That Marian sanctuaries were not automatically associated with Marian wells is revealed in the instance of Llanystumdwy, in Caernarfonshire. In this local shrine an image known as Our Lady of the Throne was venerated; but though three holy wells are noted for the parish, none are dedicated to the Virgin. The Llanystumdwy wells are: Ff. Ddefaid, ‘Sheep Well’, noted as curative – Jones 1954, p.154; Ff. y Gwaenydd, ‘Meadows’, or Moors’ Well’, pins offered, crutches hung on the surrounding trees by the cured – pp.154, 101; and Ff. Rhufeinig, ‘Roman Well’, or Ff. Betws Fawr, which can apparently mean either ‘great oratory’ or, much more likely here, ‘great birch-grove’ – p.156. For the Llanystumdwy wells, see Fardd 1908, p.175 [Ff. Ddefaid], p.176 [Ff. y Gwaenydd], and p.192 [Ff. Rhufeinig]. Similarly, there is no evidence for a Mary Well at Cardigan, where an image known as Our Lady of the Taper was popularly venerated until the Reformation (for this shrine, see Harris 1954).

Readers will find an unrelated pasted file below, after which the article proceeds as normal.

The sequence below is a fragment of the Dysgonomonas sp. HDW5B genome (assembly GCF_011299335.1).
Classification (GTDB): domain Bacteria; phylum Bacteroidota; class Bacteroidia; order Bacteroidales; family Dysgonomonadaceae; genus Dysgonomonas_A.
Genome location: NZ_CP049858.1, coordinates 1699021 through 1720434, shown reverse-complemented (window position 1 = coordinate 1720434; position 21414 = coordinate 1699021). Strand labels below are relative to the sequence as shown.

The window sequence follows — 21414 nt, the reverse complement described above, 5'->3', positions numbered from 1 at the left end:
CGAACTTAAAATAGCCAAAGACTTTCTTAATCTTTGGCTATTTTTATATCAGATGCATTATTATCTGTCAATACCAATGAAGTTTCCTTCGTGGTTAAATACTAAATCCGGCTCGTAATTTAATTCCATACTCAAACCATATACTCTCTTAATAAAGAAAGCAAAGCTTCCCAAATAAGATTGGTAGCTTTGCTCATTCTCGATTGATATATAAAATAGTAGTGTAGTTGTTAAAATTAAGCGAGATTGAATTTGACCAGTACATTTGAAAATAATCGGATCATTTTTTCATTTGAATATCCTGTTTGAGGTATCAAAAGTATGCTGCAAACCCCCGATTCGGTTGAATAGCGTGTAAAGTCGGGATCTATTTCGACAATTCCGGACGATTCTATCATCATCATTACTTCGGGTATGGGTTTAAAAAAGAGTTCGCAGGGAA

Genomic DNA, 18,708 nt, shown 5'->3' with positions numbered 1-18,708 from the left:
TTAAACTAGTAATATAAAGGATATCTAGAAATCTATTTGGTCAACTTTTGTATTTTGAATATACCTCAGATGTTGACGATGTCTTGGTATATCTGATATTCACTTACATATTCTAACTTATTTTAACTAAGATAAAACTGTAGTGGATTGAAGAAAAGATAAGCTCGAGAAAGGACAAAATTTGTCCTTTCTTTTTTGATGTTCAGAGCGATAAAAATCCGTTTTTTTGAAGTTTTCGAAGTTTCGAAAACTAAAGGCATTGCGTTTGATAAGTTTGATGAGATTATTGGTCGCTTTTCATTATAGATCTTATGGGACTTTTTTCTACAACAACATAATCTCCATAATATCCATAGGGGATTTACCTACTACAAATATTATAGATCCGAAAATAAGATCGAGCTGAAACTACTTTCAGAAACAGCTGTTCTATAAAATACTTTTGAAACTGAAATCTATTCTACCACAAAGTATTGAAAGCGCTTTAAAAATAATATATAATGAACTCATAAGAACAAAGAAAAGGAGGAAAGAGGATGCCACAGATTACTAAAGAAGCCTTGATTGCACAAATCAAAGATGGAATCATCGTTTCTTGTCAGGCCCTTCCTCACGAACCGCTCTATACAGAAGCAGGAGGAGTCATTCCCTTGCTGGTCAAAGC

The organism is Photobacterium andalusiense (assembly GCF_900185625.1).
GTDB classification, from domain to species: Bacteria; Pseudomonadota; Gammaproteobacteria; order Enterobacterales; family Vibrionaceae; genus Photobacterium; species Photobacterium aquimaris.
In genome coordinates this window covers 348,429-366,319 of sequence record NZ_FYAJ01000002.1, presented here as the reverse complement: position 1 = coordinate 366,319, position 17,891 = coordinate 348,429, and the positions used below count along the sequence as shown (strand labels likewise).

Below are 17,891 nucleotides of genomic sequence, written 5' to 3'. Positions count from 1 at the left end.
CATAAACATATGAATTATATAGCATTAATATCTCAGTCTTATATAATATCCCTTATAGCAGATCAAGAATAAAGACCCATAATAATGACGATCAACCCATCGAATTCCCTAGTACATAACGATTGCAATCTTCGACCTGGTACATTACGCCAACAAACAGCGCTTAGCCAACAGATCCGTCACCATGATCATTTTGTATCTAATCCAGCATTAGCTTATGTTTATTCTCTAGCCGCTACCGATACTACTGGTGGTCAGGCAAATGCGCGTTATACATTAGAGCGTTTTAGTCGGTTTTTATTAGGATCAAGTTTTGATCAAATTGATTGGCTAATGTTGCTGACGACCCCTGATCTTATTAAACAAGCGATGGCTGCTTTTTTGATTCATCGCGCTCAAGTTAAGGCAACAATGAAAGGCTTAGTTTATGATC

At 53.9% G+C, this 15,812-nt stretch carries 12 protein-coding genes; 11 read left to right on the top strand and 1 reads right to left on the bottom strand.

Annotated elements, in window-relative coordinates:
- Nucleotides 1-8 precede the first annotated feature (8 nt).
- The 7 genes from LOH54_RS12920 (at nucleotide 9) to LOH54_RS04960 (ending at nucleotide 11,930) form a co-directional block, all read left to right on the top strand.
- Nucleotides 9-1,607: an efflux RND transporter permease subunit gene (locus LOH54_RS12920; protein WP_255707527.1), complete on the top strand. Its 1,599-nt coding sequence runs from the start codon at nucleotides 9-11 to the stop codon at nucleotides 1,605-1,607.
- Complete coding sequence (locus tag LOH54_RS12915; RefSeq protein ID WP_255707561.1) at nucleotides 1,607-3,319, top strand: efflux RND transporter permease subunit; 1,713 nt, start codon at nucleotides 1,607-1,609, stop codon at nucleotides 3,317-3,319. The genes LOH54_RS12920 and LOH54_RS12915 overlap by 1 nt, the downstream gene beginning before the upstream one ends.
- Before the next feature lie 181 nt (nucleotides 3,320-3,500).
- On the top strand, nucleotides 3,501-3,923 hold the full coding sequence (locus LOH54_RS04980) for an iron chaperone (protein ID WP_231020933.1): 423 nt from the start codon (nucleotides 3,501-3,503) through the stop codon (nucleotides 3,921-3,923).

It is also relevant to note that, although the dedication of the first church in Wales to Mary, at Meifod in 1156, was thought sufficiently important to merit mention in the princely annals (cf. e.g. Jones 1971, p.157), the church never developed as a centre of particular devotion to the Virgin. Perhaps the long-established veneration of the local saints Tyssilio and Gwyddfarch, both of whom already had churches and shrines in the Meifod llan, hindered any such development? Much more surprising is that neither Mary, Tyssilio, nor Gwyddfarch appear to have had wells named in their honour, although there were a number of celebrated wells in Meifod parish: Hally/Holy Well (Jones 1954, p.200 – Jones writes of Hally Well and Holy Well as two separate sites, but the Royal Commission Inventory makes it clear that they were one and the same: Inventory 1911, p.151; local tradition recorded a chapel near the well); Clawdd Llesg Well (Jones 1954, pp.200-1, 84 – also called Ff. y Clawdd Llesg [‘Well of the Weak, or Old, Dyke’], Pistyll y Clawdd [‘the Dyke Spout’], Ff. Spout, and The Spout Well; a curative well on the parish boundary; visited on Trinity Sunday to drink sugared water); Ff. y Groftydd (Ibid., p.201 – curative; ‘Well of the Crofts’); Ff. Darogan (p.303 – ‘Prediction Well’); and Gallt y Maen Well (p.203 – on Gallt y Maen, the ‘Hill of the Stone’, where young people once gathered to drink the water and play games). Ff. y Clawdd Llesg is on Moel y Sant, ‘the Saint’s Mountain’ (cf. Inventory 1911, pp.150-1, which has a good account of the well as it was in 1910), which fact, with the details of its cult, perhaps suggests a former association with one or other of the Meifod saints.